In the twelve years that the Wild Rose Meadow neighborhood has matured as a warm, hospitable place for humans, another sort of community has taken root along with it: a diverse, green native plant community in the restored wetlands that form a buffer on the Meadows’ south and west sides.
John and Vicki Clancy in the Wild Rose Meadow wetlands
Repair or replacement of wetlands, located both on the Wild Rose Meadow acreage and the Stonebridge Wetland off Terrill Beach Road, was part of State approval for Wild Rose Meadow’s creation. This required an initial planting by Robin Kucklick and Joe Bullock, and years of professional supervision by Scott Rozenbaum from Lopez.
Key to ensuring the growth and health of the wetlands in Wild Rose Meadow has been the years of dedicated work by neighborhood volunteers John and Vicki Clancy, steadfast stewards of the land who adopted the wetlands as their ecological ward.
Walking the wetlands through a gentle network of paths they have created and maintain along with their son, Willie, John and Vicki can tell you about the history of individual plants. Like how this cedar tree has shot up 12 feet overhead in a “sweet spot” of soft ground while its nearby siblings are growing more slowly, punching their way through more compact soils on parts of the former home- construction staging site the Clancys have now helped reclaim.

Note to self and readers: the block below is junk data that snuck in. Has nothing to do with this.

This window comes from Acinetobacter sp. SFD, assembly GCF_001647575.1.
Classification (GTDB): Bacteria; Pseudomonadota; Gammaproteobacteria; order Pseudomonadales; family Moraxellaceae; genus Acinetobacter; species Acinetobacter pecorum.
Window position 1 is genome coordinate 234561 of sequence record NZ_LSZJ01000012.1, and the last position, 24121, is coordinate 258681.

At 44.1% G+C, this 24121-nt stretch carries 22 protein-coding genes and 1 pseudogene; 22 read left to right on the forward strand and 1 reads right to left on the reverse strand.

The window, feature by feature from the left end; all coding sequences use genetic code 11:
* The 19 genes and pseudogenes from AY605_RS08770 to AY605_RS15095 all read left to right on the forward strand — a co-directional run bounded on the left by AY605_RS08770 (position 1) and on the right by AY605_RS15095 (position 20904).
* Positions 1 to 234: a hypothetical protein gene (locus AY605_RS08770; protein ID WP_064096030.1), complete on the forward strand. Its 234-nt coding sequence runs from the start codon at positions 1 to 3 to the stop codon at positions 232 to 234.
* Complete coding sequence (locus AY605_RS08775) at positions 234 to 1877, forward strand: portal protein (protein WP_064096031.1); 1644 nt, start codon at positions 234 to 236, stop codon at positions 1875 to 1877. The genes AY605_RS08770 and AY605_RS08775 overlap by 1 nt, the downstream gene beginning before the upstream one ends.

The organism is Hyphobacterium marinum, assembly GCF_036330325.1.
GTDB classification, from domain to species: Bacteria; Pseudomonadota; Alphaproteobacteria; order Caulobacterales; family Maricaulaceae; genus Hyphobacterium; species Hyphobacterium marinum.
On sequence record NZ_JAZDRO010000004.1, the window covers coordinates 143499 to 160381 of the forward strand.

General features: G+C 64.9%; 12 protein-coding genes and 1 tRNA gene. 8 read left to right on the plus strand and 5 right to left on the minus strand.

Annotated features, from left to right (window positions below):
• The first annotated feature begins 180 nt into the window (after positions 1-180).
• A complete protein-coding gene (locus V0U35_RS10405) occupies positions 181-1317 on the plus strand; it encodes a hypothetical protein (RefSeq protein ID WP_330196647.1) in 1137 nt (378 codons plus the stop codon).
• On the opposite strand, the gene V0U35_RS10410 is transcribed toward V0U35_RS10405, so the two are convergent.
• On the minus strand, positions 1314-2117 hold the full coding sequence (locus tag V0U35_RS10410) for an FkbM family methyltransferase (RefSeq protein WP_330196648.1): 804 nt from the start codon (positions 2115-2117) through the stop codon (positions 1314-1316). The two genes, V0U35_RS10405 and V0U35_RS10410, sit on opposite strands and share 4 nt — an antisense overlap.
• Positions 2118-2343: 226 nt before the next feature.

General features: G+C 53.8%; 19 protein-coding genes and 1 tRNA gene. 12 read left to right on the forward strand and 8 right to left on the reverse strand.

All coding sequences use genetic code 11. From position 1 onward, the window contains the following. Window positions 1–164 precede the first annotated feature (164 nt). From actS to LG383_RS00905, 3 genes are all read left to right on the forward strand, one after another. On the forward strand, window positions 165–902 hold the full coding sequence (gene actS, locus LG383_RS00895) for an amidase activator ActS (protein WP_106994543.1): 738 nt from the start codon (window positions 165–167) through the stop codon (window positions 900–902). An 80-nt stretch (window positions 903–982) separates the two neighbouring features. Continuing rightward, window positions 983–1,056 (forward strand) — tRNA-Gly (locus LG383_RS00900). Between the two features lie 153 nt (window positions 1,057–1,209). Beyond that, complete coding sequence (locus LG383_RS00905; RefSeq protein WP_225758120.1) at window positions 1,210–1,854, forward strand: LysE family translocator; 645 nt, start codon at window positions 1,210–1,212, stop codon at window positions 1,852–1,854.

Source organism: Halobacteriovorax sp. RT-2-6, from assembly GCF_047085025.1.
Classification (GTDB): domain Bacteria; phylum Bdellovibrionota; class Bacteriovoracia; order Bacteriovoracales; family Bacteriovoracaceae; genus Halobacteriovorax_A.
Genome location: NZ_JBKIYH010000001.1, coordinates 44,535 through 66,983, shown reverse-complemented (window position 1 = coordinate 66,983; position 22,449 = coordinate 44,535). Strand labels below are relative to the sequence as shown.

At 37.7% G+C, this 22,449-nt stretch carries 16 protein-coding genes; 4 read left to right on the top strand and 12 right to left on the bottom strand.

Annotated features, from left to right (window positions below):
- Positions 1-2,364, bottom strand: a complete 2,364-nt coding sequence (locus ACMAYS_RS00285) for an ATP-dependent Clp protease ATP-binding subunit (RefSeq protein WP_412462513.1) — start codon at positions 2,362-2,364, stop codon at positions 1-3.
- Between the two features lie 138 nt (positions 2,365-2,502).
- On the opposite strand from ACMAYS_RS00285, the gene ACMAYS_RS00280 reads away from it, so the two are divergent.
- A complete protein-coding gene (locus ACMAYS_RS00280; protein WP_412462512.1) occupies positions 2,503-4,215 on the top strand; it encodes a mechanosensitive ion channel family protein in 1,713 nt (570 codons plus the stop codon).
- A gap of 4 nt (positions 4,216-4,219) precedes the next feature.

The Clancys have been busy over the years. Planting, transplanting, strategic pruning, watering by hand with buckets from the pond when needed, fencing to give the new plant community safety from hungry deer. All of these activities have resulted in a diverse enclave of native plants and even produced a landing spot for ducks –a flock of five, so far.
For the human community, the neighborhood wetlands have also become a visual and sound buffer between their homes and the traffic on Mt. Baker Road.
The State has now declared the wetlands sufficiently established and not in need of further supervision. Yet John, Vicki, and Willie intend to continue their stewardship for the years to come as this plant community continues to mature.
Soon some fences will be coming down for plants that have made strong enough claims to withstand the deer. John is grateful for the opportunity to become intimate with the wetlands, and is happy to continue helping “nature use her intelligence” to prevail.
– Written by Margaret Mills, President, OPAL Board of Trustees